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ASSASSIN by Colleen Rothman

Between bites of avocado toast, I tell her first. She sucks her breath and smacks the table, rustling the ridiculous pussy bow on her polka-dot blouse. Despite her vow not to cry, mascara clumps her lashes in betrayal. It must not be the waterproof kind I talked her into during our last mall pilgrimage. Better than sex, the glistening pink tube bragged, as though it knew something we didn’t.

She asks what’s on my bucket list. Watching The Bucket List, I tell her. I’m on my third Bellini. She asks whether they have Make-A-Wish for grownups. Yeah, why should sad little kids have all the fun? She asks what I want to do, as though I have a choice in the matter. All I want to do is to sit in this chair, so that’s what I’m doing until I don’t feel like doing that anymore. As long as I sit here, we’re just two basic bitches brunching on a three-season patio. She asks how Dan is handling it. I tell her he’s golfing. I figure I’ll fill him in eventually. I haven’t known him as long.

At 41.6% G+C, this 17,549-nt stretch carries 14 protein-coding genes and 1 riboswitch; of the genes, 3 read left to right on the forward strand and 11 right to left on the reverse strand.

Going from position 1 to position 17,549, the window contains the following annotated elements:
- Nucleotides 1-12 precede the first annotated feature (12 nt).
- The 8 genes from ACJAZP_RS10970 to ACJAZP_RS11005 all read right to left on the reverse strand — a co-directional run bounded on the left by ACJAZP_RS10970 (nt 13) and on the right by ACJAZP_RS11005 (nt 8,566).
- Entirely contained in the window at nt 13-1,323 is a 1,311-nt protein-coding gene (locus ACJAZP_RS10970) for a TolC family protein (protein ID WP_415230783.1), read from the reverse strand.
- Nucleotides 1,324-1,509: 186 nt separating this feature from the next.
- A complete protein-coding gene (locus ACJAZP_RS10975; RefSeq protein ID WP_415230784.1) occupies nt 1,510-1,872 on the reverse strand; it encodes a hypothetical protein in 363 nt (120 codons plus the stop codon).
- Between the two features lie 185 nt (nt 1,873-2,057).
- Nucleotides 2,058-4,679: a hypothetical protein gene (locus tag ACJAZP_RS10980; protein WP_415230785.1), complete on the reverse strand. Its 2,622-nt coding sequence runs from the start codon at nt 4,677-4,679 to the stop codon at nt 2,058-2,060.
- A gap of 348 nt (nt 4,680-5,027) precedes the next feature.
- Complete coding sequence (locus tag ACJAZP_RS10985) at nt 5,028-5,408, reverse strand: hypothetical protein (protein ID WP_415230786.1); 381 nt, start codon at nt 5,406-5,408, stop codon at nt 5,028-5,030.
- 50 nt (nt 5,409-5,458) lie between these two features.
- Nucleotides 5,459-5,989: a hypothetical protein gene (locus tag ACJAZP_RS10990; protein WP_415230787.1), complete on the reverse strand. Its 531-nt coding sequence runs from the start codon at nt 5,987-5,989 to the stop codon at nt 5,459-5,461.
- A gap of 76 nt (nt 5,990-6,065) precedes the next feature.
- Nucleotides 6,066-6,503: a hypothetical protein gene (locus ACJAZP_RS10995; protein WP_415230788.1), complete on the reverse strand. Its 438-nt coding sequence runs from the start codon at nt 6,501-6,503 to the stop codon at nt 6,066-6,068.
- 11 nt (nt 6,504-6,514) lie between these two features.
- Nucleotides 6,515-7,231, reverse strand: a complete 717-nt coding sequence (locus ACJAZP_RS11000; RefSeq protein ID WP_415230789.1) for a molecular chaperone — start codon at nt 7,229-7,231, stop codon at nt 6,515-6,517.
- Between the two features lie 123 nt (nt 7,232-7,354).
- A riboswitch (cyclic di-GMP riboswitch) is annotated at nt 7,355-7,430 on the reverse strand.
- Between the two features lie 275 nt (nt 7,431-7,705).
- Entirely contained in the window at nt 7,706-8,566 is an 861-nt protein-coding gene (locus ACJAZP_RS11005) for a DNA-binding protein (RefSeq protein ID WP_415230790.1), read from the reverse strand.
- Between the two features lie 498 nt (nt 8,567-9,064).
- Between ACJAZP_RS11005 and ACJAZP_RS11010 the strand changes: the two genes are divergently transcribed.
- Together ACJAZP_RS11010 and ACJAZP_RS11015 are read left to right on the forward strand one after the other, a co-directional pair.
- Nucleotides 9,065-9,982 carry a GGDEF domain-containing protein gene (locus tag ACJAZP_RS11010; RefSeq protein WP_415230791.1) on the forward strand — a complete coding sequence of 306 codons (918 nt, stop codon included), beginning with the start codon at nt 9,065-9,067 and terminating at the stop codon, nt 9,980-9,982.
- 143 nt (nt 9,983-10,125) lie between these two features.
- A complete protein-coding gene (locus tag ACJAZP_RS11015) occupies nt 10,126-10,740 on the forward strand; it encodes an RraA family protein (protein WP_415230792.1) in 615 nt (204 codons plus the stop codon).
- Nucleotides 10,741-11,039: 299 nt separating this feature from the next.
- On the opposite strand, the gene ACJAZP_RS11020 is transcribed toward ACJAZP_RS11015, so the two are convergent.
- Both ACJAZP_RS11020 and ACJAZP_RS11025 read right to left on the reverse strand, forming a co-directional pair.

The sprouted-grain toast forms a gummy bolus in the back of my mouth as she scolds me for not understanding marriage. Paul would be furious if she withheld such information, she says. Of course he’d be furious. He rants about the N.S.A. archiving his emails to anyone who’ll listen, while making no secret of reading his wife’s. You know there’s no escaping a man like Paul.

I swallow hard and shout over the nearby bus, beeping as it kneels, that I haven’t told Dan yet because he’d tell the kids—who, at six and three, can’t quite grasp the bitter karma of Mommy having slept around before she met Daddy. Without looking, I can feel the faces of the diamond-draped biddies at the adjacent table swivel in our direction, then turn away, newly quiet. We have an audience.

“Oh, god. The kids,” she says. Sometimes she forgets they exist. She never asks to see pictures. It used to bother me.